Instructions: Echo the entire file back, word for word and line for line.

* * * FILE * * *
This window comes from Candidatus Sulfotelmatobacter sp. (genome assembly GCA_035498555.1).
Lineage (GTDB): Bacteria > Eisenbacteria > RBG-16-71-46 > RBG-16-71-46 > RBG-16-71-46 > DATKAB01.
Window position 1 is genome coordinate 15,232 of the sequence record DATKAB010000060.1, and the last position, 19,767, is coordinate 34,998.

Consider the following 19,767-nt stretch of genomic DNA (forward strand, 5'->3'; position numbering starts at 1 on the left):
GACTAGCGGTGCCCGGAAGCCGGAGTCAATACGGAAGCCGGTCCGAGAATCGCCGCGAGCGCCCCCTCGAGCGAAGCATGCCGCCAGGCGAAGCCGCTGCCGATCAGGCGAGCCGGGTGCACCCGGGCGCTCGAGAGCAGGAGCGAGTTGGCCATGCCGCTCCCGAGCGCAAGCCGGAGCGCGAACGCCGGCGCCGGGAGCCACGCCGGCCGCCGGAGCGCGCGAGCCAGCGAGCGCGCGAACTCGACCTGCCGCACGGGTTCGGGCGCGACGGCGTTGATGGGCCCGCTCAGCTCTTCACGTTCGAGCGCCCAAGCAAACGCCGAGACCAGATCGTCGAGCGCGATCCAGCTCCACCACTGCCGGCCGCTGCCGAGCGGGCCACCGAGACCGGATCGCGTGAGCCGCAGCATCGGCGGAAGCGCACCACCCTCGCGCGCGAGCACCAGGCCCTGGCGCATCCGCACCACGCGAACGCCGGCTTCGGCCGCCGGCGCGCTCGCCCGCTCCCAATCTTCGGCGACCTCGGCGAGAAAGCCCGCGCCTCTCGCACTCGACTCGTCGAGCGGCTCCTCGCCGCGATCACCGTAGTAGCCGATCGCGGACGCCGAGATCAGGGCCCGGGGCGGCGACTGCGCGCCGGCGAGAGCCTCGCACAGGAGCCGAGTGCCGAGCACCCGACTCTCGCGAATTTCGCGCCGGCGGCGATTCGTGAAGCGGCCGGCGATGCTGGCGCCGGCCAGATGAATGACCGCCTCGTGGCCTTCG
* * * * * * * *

This window comes from Candidatus Sulfotelmatobacter sp. (genome assembly GCA_035498555.1).
Lineage (GTDB): Bacteria > Eisenbacteria > RBG-16-71-46 > RBG-16-71-46 > RBG-16-71-46 > DATKAB01.
Window position 1 is genome coordinate 15,232 of the sequence record DATKAB010000060.1, and the last position, 19,767, is coordinate 34,998.

Consider the following 19,767-nt stretch of genomic DNA (forward strand, 5'->3'; position numbering starts at 1 on the left):
GACTAGCGGTGCCCGGAAGCCGGAGTCAATACGGAAGCCGGTCCGAGAATCGCCGCGAGCGCCCCCTCGAGCGAAGCATGCCGCCAGGCGAAGCCGCTGCCGATCAGGCGAGCCGGGTGCACCCGGGCGCTCGAGAGCAGGAGCGAGTTGGCCATGCCGCTCCCGAGCGCAAGCCGGAGCGCGAACGCCGGCGCCGGGAGCCACGCCGGCCGCCGGAGCGCGCGAGCCAGCGAGCGCGCGAACTCGACCTGCCGCACGGGTTCGGGCGCGACGGCGTTGATGGGCCCGCTCAGCTCTTCACGTTCGAGCGCCCAAGCAAACGCCGAGACCAGATCGTCGAGCGCGATCCAGCTCCACCACTGCCGGCCGCTGCCGAGCGGGCCACCGAGACCGGATCGCGTGAGCCGCAGCATCGGCGGAAGCGCACCACCCTCGCGCGCGAGCACCAGGCCCTGGCGCATCCGCACCACGCGAACGCCGGCTTCGGCCGCCGGCGCGCTCGCCCGCTCCCAATCTTCGGCGACCTCGGCGAGAAAGCCCGCGCCTCTCGCACTCGACTCGTCGAGCGGCTCCTCGCCGCGATCACCGTAGTAGCCGATCGCGGACGCCGAGATCAGGGCCCGGGGCGGCGACTGCGCGCCGGCGAGAGCCTCGCACAGGAGCCGAGTGCCGAGCACCCGACTCTCGCGAATTTCGCGCCGGCGGCGATTCGTGAAGCGGCCGGCGATGCTGGCGCCGGCCAGATGAATGACCGCCTCGTGGCCTTCG